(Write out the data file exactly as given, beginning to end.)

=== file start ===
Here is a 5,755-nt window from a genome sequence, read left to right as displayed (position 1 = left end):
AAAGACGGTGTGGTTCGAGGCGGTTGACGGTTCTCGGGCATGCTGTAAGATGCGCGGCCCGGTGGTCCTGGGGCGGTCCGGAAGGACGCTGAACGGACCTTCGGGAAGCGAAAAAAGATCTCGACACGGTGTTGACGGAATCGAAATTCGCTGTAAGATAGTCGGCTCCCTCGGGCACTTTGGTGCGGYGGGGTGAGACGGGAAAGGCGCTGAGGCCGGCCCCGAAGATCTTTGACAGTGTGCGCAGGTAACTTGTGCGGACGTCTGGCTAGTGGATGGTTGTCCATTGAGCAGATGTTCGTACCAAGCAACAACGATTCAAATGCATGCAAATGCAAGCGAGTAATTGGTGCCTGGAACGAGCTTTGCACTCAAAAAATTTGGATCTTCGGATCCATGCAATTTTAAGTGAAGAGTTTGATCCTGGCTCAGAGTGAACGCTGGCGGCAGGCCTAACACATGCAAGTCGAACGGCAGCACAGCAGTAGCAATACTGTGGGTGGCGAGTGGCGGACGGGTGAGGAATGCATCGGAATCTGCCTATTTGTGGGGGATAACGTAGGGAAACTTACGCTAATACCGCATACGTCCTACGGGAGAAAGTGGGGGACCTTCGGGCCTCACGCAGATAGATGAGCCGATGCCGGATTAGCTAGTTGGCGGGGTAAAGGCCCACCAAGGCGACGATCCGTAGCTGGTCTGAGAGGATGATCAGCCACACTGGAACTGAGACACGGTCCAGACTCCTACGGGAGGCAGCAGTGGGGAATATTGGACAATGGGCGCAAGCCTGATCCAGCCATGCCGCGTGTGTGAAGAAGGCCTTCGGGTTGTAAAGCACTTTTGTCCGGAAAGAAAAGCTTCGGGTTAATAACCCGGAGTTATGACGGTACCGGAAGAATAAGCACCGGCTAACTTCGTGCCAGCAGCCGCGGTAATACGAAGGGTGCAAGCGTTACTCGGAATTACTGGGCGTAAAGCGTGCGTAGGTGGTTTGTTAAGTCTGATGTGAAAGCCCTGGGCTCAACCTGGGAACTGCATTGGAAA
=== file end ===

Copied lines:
Here is a 5,755-nt window from a genome sequence, read left to right as displayed (position 1 = left end):
AAAGACGGTGTGGTTCGAGGCGGTTGACGGTTCTCGGGCATGCTGTAAGATGCGCGGCCCGGTGGTCCTGGGGCGGTCCGGAAGGACGCTGAACGGACCTTCGGGAAGCGAAAAAAGATCTCGACACGGTGTTGACGGAATCGAAATTCGCTGTAAGATAGTCGGCTCCCTCGGGCACTTTGGTGCGGYGGGGTGAGACGGGAAAGGCGCTGAGGCCGGCCCCGAAGATCTTTGACAGTGTGCGCAGGTAACTTGTGCGGACGTCTGGCTAGTGGATGGTTGTCCATTGAGCAGATGTTCGTACCAAGCAACAACGATTCAAATGCATGCAAATGCAAGCGAGTAATTGGTGCCTGGAACGAGCTTTGCACTCAAAAAATTTGGATCTTCGGATCCATGCAATTTTAAGTGAAGAGTTTGATCCTGGCTCAGAGTGAACGCTGGCGGCAGGCCTAACACATGCAAGTCGAACGGCAGCACAGCAGTAGCAATACTGTGGGTGGCGAGTGGCGGACGGGTGAGGAATGCATCGGAATCTGCCTATTTGTGGGGGATAACGTAGGGAAACTTACGCTAATACCGCATACGTCCTACGGGAGAAAGTGGGGGACCTTCGGGCCTCACGCAGATAGATGAGCCGATGCCGGATTAGCTAGTTGGCGGGGTAAAGGCCCACCAAGGCGACGATCCGTAGCTGGTCTGAGAGGATGATCAGCCACACTGGAACTGAGACACGGTCCAGACTCCTACGGGAGGCAGCAGTGGGGAATATTGGACAATGGGCGCAAGCCTGATCCAGCCATGCCGCGTGTGTGAAGAAGGCCTTCGGGTTGTAAAGCACTTTTGTCCGGAAAGAAAAGCTTCGGGTTAATAACCCGGAGTTATGACGGTACCGGAAGAATAAGCACCGGCTAACTTCGTGCCAGCAGCCGCGGTAATACGAAGGGTGCAAGCGTTACTCGGAATTACTGGGCGTAAAGCGTGCGTAGGTGGTTTGTTAAGTCTGATGTGAAAGCCCTGGGCTCAACCTGGGAACTGCATTGGAAA